4 Answers | Add Yours
I tend to believe that race relations played a relatively minor role during the American Civil War. Although one of the primary reasons the Southern states seceded was because they were losing power in Congress (due to more newer states being declared "free states"), the Confederacy went to war primarily to defend their independent status--not to protect their right to own slaves. As mentioned in a previous post, Lincoln did not believe in the equality of black and white men; his Emancipation Proclamation was intended to give the slaves in the South a reason to remain hopeful for their own freedom and to undermine the Confederacy's status as one of the few remaining slave-owning nations in the world. Many Southern slaves remained faithful to their owners throughout the war, and some slaves even fought alongside their masters in the Confederate armies. Perhaps the most important way that Negroes affected the war was in the large numbers of black troops that were mustered into the Union armies during the last years. It gave the Federal armies another resource from which to draw--one which the Confederacy refused to consider.
This is an interesting question. On one hand, the fight over slavery, the enslavement of Black people, would be on face value, holding importance regarding the conflict. Yet, once the conflict began, the issue of race seemed to disappear. I agree with the previous thoughts echoed on this point. I think that each side might have entered the conflict with some premise of race on their plates, but once it commenced, the priorities shifted away from race. Again, it seems odd because the abolitionist voices in the North and the anti- abolitionist voices in the South were very loud and filled with rancor. Yet, each side became relegated to the sidelines once the conflict started. The South was not really driven by slavery as much as seeing victory against the North as something that would silence them once and for all. The South also saw the war as a way to demonstrate their own superiority and confidence in their own way of life. Slavery was a part of this, but it was broached in the larger sense to include "tradition" and the "right to be left alone." These are more Constitutional in nature and not driven by race. The North was animated by the preservation of the Union. Once the war started, there was little in way of motivation to equalize out racial conditions or speak for a voice that had been silenced for centuries. Race seems to have played a prominent role on the outset, but then became a silent one throughout. Perhaps, this speaks quite lucidly to the condition of race in America as one in silence, and not being able to experience full articulation.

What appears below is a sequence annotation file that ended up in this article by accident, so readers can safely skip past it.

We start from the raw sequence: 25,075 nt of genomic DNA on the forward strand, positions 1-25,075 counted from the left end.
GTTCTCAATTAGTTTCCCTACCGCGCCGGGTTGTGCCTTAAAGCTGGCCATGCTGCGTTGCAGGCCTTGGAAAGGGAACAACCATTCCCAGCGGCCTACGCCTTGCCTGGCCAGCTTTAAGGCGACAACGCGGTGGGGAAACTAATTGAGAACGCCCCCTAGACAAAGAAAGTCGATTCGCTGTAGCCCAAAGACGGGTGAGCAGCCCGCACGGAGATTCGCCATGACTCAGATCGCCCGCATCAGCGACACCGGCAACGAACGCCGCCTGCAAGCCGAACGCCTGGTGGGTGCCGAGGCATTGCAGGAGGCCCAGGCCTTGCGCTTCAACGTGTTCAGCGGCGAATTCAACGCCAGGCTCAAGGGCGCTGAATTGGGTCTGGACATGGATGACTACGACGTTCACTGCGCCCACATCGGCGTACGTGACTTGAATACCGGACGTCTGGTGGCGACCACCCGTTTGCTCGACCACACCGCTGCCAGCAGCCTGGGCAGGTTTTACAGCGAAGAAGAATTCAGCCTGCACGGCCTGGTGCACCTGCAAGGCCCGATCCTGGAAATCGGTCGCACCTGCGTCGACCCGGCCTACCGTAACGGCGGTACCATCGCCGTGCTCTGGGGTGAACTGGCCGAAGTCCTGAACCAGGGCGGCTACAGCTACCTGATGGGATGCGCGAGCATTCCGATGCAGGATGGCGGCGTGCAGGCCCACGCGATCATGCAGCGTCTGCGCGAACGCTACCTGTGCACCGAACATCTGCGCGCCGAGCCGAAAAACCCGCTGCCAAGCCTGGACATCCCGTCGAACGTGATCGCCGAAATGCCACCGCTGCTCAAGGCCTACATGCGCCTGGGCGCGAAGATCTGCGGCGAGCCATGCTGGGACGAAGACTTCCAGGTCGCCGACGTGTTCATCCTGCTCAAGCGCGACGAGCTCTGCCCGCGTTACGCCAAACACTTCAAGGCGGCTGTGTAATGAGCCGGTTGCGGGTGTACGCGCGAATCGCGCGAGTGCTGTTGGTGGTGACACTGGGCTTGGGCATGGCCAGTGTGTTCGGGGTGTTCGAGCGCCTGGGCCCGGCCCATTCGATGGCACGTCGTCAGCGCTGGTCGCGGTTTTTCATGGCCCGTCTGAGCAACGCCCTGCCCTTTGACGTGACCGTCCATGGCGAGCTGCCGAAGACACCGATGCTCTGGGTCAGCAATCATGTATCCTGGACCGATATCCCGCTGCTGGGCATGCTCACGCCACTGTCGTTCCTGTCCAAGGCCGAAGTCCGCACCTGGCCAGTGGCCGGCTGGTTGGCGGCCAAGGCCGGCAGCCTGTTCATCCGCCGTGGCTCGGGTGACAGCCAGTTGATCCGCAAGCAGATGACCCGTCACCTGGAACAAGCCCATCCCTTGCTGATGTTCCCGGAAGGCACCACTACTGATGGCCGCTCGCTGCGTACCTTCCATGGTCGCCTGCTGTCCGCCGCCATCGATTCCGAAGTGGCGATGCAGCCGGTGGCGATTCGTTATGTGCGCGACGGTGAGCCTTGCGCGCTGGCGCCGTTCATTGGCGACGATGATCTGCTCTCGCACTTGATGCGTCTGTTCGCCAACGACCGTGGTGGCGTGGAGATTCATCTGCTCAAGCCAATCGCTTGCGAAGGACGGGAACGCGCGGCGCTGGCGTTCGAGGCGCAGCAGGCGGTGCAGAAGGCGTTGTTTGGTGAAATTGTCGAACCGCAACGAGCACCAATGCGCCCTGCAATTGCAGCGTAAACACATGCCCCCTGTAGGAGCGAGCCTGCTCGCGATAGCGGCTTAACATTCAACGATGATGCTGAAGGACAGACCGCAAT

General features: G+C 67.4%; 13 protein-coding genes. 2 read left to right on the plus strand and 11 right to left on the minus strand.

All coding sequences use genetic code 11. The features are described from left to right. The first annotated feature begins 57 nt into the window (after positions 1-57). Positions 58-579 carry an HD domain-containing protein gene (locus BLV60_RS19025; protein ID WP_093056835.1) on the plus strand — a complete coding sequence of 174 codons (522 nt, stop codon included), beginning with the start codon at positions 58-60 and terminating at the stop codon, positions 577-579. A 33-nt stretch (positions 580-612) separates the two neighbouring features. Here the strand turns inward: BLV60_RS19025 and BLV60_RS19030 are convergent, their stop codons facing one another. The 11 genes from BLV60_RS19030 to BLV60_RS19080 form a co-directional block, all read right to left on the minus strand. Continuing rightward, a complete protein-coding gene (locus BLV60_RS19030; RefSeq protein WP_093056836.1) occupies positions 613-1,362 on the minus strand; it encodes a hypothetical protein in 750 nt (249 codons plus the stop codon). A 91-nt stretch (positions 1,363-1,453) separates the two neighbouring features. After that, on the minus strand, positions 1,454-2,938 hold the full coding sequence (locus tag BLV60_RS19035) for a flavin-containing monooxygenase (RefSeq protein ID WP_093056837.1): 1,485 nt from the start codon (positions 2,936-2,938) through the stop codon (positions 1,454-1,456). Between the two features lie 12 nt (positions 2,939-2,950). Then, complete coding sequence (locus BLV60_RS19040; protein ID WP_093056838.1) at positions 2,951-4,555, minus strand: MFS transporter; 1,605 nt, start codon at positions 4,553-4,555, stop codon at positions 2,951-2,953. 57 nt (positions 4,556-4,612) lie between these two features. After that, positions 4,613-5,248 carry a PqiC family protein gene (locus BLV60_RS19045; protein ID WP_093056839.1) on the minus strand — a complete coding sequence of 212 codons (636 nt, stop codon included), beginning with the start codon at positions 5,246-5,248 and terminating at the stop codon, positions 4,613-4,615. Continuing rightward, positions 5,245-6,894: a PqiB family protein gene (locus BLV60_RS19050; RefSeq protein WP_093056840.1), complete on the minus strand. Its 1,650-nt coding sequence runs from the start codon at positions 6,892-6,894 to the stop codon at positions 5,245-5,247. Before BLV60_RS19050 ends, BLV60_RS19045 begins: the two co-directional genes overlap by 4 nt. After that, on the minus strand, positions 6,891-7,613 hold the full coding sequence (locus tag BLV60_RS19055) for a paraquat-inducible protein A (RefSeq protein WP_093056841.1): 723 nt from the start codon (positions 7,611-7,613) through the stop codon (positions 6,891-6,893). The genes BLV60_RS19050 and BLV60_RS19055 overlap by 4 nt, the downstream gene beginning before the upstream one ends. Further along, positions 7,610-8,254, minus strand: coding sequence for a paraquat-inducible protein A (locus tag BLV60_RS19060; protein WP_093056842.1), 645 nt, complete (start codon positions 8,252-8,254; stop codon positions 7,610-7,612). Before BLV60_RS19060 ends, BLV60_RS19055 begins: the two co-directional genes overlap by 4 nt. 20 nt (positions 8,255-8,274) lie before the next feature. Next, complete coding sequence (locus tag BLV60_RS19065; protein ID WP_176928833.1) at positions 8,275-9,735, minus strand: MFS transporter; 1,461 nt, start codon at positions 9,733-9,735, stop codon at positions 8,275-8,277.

Race and the anti-slavery movement did play a role in the war. After the Battle of Antietam in September of 1862, Lincoln issued the Emancipation Proclamation. He did this for a number of reasons. First, it turned the war into a war to end slavery, not just to save the Union. This gave added incentive for some northerners to fight and to get African Americans to join the fight against the Confederacy. It also helped keep Great Britain out of the war. Britain abolished slavery decades before and would not join the side that was defending slavery. So in this respect, race did play somewhat of a role in the Civil War.
In my opinion, race played very little role in causing the American Civil War. Slavery did play a role in causing the war, but the North was not fighting to free the slaves and they were certainly not fighting because they believed in racial equality.
One piece of evidence for this is the fact that Abraham Lincoln himself did not believe in racial equality. He is quoted as saying that blacks were naturally inferior to whites and that they could never really live together in the same country. He was one of the main driving forces behind the war and he was not in any way interested in the idea of racial equality.
In general, the North was fighting to keep the Union together. Sure, some Northerners were abolitionists and some (very few) believed in racial equality. But that is not what the war was about.
We’ve answered 319,180 questions. We can answer yours, too.Ask a question